@Russell Brazil the reverse of what Ned said can be said about how most go about wholesaling it is illegal in all states the way most go about it. IE describing the home on craigslist sending out direct e mail advertising the home.. taking fee' s on the HUD to and couching them as marketing fee or assignment fee.. fact is one person brought two people together to buy a home that is a licensed activity.

If they sell a contract  that's another thing all together but I have yet to get an email from a wholesaler that said I have a contract for sale...

So bottom line if I want the property I close .. if I don't its like anything else on MLS you look at it you don't like it you don't offer on it.. same thing with off market.. you look at it you like it you buy it.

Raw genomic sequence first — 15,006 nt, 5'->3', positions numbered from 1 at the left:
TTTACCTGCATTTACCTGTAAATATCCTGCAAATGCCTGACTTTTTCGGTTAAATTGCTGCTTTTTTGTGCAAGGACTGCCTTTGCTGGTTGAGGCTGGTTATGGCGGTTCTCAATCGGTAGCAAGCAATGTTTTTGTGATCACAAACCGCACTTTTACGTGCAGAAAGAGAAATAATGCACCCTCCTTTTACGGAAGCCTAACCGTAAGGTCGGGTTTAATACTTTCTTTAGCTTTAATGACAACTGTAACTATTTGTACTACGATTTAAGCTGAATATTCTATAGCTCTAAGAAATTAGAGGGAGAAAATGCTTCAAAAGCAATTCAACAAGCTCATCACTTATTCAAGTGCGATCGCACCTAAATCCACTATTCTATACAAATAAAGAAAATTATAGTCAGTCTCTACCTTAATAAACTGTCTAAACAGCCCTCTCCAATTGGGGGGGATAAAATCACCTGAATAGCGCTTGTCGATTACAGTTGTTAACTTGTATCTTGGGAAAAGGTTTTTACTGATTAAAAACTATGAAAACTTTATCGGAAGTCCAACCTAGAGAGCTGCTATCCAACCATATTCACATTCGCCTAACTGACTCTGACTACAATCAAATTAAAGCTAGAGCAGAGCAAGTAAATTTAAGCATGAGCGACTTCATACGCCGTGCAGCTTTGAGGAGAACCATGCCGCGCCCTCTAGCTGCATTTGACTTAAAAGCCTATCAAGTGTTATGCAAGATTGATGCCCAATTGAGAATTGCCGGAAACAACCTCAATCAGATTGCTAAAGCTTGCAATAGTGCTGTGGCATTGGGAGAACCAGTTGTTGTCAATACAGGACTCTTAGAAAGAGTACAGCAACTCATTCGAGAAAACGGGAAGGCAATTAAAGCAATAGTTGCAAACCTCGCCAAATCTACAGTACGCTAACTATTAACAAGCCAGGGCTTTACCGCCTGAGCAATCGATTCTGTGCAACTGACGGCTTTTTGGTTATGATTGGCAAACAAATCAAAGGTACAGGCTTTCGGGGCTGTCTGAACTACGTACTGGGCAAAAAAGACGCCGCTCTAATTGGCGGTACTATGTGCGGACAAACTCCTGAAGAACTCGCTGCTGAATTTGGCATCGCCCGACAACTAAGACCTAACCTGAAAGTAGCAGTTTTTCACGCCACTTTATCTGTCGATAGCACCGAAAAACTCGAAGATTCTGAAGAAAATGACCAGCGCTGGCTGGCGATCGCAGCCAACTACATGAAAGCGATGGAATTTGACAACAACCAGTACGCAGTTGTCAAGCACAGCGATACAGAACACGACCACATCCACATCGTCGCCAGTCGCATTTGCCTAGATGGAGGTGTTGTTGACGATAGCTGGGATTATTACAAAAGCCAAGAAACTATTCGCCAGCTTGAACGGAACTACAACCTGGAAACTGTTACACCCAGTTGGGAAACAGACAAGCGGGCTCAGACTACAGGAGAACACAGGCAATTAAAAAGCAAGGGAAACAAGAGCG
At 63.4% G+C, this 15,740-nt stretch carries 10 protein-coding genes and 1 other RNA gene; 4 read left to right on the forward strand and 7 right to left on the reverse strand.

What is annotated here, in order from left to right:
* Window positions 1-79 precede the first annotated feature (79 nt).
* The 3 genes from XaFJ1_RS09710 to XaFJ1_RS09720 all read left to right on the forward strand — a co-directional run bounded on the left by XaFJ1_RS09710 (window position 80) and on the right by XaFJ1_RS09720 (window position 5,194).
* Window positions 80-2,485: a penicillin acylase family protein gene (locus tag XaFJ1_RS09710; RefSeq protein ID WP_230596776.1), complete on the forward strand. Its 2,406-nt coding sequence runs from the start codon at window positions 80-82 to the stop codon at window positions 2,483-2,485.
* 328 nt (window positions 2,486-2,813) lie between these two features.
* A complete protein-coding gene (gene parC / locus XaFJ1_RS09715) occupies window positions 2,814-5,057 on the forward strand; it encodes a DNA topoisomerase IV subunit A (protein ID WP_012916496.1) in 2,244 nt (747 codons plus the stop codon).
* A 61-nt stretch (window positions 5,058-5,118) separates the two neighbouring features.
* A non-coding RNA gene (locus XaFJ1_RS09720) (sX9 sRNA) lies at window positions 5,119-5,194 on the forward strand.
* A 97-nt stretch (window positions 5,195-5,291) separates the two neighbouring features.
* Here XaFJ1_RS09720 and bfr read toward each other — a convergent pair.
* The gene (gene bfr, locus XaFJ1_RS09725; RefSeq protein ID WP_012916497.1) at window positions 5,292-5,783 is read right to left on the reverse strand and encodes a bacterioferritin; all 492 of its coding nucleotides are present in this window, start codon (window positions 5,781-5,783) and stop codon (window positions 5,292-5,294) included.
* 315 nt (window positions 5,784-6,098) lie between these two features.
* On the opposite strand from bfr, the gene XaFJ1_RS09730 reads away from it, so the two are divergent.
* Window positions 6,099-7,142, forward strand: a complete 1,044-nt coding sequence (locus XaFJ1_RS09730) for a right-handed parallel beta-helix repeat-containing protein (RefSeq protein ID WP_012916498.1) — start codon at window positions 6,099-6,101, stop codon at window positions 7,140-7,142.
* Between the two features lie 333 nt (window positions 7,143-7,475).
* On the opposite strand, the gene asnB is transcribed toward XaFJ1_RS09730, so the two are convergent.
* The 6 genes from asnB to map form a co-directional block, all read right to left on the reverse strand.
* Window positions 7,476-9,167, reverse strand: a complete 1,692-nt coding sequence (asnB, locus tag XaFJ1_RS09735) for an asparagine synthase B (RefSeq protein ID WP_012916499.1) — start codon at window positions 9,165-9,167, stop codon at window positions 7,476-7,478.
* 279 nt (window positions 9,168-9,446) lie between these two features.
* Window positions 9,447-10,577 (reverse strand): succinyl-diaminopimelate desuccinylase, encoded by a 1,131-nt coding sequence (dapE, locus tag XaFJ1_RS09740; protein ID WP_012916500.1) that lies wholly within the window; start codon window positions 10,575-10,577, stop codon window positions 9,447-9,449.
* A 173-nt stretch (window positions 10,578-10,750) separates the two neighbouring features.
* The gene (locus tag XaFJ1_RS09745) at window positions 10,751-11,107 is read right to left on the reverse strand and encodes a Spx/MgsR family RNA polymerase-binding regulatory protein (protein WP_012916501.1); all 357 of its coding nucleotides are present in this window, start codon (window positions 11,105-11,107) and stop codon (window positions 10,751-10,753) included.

you don't like it U tell seller I don't like it for these reasons.. IE over priced to much work etc.. and you pass and move on .. you don't then try to sell it to someone else and make a middle man fee.. that is a licensed activity in all states.. LOL.

@Jay Hinrichs wrote

@Russell Brazil the reverse of what Ned said can be said about how most go about wholesaling it is illegal in all states the way most go about it.

The Law

I would certainly agree that is unethical but not necessarily illegal. Maryland law says; Doing the following "for another".   .   . (I believe but do not KNOW  that other states include those words).  When you assigning a contract it is for your own benefit, not for the seller or buyers benefit.